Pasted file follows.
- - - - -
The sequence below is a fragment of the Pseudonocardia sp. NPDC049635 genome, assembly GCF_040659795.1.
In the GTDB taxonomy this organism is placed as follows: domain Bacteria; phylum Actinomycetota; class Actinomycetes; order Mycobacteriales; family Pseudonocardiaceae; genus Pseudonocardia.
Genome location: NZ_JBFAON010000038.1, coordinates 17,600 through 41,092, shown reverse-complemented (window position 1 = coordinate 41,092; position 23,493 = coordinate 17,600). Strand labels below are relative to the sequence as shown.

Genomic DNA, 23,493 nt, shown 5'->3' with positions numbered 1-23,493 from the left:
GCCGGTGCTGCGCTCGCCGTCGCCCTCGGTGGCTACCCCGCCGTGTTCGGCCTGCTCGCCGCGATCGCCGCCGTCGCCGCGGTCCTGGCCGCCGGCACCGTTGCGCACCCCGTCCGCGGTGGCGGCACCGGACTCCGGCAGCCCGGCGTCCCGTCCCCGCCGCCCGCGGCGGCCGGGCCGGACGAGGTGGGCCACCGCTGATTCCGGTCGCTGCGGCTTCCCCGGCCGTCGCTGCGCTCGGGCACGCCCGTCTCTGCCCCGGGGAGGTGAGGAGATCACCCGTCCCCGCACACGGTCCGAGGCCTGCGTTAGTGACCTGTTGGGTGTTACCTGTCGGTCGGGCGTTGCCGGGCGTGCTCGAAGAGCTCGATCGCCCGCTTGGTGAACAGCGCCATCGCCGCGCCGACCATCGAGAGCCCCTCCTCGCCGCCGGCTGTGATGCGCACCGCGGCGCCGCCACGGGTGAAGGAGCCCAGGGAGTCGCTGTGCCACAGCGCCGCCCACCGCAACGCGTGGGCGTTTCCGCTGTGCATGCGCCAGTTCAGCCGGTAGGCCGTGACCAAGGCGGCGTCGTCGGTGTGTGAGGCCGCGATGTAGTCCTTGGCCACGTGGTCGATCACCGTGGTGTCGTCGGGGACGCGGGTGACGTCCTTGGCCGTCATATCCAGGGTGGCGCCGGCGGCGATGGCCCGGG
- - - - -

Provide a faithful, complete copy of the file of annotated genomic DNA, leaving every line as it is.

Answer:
The sequence below is a fragment of the Pseudonocardia sp. NPDC049635 genome, assembly GCF_040659795.1.
In the GTDB taxonomy this organism is placed as follows: domain Bacteria; phylum Actinomycetota; class Actinomycetes; order Mycobacteriales; family Pseudonocardiaceae; genus Pseudonocardia.
Genome location: NZ_JBFAON010000038.1, coordinates 17,600 through 41,092, shown reverse-complemented (window position 1 = coordinate 41,092; position 23,493 = coordinate 17,600). Strand labels below are relative to the sequence as shown.

Genomic DNA, 23,493 nt, shown 5'->3' with positions numbered 1-23,493 from the left:
GCCGGTGCTGCGCTCGCCGTCGCCCTCGGTGGCTACCCCGCCGTGTTCGGCCTGCTCGCCGCGATCGCCGCCGTCGCCGCGGTCCTGGCCGCCGGCACCGTTGCGCACCCCGTCCGCGGTGGCGGCACCGGACTCCGGCAGCCCGGCGTCCCGTCCCCGCCGCCCGCGGCGGCCGGGCCGGACGAGGTGGGCCACCGCTGATTCCGGTCGCTGCGGCTTCCCCGGCCGTCGCTGCGCTCGGGCACGCCCGTCTCTGCCCCGGGGAGGTGAGGAGATCACCCGTCCCCGCACACGGTCCGAGGCCTGCGTTAGTGACCTGTTGGGTGTTACCTGTCGGTCGGGCGTTGCCGGGCGTGCTCGAAGAGCTCGATCGCCCGCTTGGTGAACAGCGCCATCGCCGCGCCGACCATCGAGAGCCCCTCCTCGCCGCCGGCTGTGATGCGCACCGCGGCGCCGCCACGGGTGAAGGAGCCCAGGGAGTCGCTGTGCCACAGCGCCGCCCACCGCAACGCGTGGGCGTTTCCGCTGTGCATGCGCCAGTTCAGCCGGTAGGCCGTGACCAAGGCGGCGTCGTCGGTGTGTGAGGCCGCGATGTAGTCCTTGGCCACGTGGTCGATCACCGTGGTGTCGTCGGGGACGCGGGTGACGTCCTTGGCCGTCATATCCAGGGTGGCGCCGGCGGCGATGGCCCGGG